Wow its an cool solution for indoor air pollution. One of my friend also made an awesome product like this name Fan Buddie. Its an air purifier. Its a very unique product. I am using it. I bought it from https://www.fanbuddie.com/


    I'm going to try this with bolts in the frame and fender washers to hold the filter on! Thank you for the post!


    6 years ago on Step 2

    Try drilling hole in one end of channel close to the edge. One small for screw one large for screwdriver to get to screw. Place channel turned over so that it faces down. I useda machine screw with lock nut through the existing hole. channel pivots down to hold filter. had to take off guard on other side to get nut on screws.

    1 reply

    Reply 6 years ago on Step 2

    Thanks for looking at my instructable. It really works good for us. It only takes a couple seconds to change the filters. We use one in the window to catch the dust. We have 3 set up so we can use the other two where we think that we may need them. I put one in the shed and took my blower and started blowing the dust around so that the filter could catch the dust. Well thanks again for the comment. Chuck


    Reply 7 years ago on Introduction

    Thanks for the comment. The fans have a speed control on them. Either 2 or 3 speeds. Not sure. Probably if you wanted you could put a variable controler on one.


    8 years ago on Introduction

    By the way, cateddy's design is really nice. I'm just too lazy so I used blue tapes.

    These 20" box fan are just awesome!

    1 reply

    8 years ago on Introduction

    Easier way: tape the filter to the fan box with some blue tapes.
    Better filter: 3M filtrete 1500, worked great w/o extra noise. (3M filtrete1000 cheaper alter.)
    Longer filter life: add extra fiberglass pre-filter(s) before 3Ms.
    Better Fan: Fan w/ remote, or add a remote on/off switch to your existing one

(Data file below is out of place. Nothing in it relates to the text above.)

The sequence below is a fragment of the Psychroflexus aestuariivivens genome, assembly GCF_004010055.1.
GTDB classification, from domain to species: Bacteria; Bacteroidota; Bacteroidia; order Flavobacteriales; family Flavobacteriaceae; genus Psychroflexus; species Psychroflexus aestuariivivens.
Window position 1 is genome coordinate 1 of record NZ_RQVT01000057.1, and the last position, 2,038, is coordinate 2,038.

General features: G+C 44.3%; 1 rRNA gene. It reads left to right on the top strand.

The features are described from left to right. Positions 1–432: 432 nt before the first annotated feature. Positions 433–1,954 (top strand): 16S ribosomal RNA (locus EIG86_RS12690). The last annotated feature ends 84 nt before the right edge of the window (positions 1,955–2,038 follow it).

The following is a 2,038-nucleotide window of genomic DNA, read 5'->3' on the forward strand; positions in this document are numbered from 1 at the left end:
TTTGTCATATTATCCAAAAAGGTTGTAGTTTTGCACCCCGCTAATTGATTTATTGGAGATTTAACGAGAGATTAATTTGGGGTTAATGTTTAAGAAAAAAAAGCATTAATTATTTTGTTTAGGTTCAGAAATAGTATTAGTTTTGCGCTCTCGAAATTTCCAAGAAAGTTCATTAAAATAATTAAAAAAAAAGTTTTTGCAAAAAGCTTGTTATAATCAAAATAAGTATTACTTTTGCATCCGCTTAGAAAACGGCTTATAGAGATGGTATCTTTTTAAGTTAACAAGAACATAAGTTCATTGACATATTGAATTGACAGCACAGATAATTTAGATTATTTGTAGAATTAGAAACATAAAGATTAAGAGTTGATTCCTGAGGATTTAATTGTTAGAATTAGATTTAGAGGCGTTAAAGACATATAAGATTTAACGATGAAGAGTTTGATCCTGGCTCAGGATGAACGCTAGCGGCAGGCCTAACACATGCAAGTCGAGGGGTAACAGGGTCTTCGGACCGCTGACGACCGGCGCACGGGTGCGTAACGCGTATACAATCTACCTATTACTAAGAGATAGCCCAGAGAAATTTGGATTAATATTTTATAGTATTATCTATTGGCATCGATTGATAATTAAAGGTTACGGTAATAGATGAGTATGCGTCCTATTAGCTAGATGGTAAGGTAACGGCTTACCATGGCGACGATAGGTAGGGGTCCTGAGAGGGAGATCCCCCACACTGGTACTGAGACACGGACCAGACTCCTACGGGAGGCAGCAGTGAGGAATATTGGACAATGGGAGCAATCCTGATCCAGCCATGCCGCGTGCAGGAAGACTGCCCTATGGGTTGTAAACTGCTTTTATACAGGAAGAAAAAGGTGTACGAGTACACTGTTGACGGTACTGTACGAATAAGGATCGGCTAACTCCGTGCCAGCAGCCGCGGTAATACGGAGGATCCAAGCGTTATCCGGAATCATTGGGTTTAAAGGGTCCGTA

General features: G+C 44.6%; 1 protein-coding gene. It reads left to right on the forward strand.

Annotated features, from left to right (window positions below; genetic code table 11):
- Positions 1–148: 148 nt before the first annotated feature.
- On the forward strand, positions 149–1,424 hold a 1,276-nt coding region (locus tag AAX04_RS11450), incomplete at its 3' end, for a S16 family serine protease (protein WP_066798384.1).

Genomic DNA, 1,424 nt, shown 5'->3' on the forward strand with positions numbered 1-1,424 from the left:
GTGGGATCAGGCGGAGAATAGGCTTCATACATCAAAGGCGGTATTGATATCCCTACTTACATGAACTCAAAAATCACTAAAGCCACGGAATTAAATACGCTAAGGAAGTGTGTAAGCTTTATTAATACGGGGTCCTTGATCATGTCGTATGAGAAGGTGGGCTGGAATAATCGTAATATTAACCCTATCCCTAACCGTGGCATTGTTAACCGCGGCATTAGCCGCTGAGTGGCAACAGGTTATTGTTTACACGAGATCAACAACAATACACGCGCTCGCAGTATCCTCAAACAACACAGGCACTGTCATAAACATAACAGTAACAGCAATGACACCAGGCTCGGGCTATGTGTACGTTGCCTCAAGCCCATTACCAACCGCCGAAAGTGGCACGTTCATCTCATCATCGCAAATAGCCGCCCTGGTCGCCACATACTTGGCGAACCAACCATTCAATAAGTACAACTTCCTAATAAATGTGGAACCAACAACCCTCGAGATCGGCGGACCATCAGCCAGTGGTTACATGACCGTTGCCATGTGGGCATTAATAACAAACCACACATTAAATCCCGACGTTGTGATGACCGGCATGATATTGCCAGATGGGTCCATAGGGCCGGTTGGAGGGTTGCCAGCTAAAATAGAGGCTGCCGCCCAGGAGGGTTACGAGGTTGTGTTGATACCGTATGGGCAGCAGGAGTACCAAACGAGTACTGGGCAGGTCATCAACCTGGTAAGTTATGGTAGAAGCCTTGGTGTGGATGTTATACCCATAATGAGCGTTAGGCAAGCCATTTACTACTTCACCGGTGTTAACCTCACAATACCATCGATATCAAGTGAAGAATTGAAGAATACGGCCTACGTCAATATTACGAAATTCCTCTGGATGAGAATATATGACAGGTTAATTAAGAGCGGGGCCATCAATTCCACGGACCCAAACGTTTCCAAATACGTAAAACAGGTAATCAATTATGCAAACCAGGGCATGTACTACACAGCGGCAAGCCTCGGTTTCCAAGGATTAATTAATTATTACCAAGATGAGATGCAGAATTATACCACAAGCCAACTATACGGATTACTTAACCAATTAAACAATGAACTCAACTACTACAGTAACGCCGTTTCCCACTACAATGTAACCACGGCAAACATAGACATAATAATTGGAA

Put these around home, and saved.
    No more expensive HEPA filters/air purifier needed. :D

    1 reply

    Reply 8 years ago on Introduction

    Thanks for the comment Xyzo. The filters that I use cost 69 cents each. I don't think that you can beat that price. For what I am using them for, they work really well. The last box of filters that I bought, I just had Home Depot order me a box. They didn't charge me shipping and they gave me a 10% discount. One thing for sure, the filters sure helps keeping the fan clean. Thanks again for the comment and for checking out my project. Chuck


    9 years ago on Step 5

    The problem with this box fan is the airflow is not even.  Which caused the suction not pull evenly,  minimize the filtering process.  I made one the same concept except, instead of directly attach filter to the fan.  I build a box out of construction foam about 5in deep to create a air volume which caused the air suction to be more even.  I get a full evenly distribute dirt on the filter.  Optimize the performance of the air box fan.

    1 reply

    Reply 9 years ago on Step 5


    This is the first one that I made and I think that it would be more to your liking. It has 2 filters, one on each side. I don't have pictures of it. I gave it away when I moved away in around 2005. I used it at work for different things. For paint and also for the dust. This filter would do what you were talking about. Cover the whole filter. I had a big fan motor on it with lots of horses power. Sorry about not answer you comment earlier. I don't check this email too often. Thanks for the comment. Chuck


    Reply 10 years ago on Introduction

    Hello Buenafe. Sorry about not replying to your comment. This went in my spam box. I use 2 of these fans just about everyday. One is in the window and the other I set in the hallway. Here in California is like living in a dust bowl.


    10 years ago on Introduction

    Thanks for the comment. Check back I have another one that I am working on for paint. I took that first picture that I made in paint and redoing it. I am putting a dryer pipe on it to where you can run the stuff out side just like the dryer do.


    10 years ago on Introduction

    cool! I've been wanting to get one of these from dick blick for around $300 bucks for ventilating paint thinner odors and such.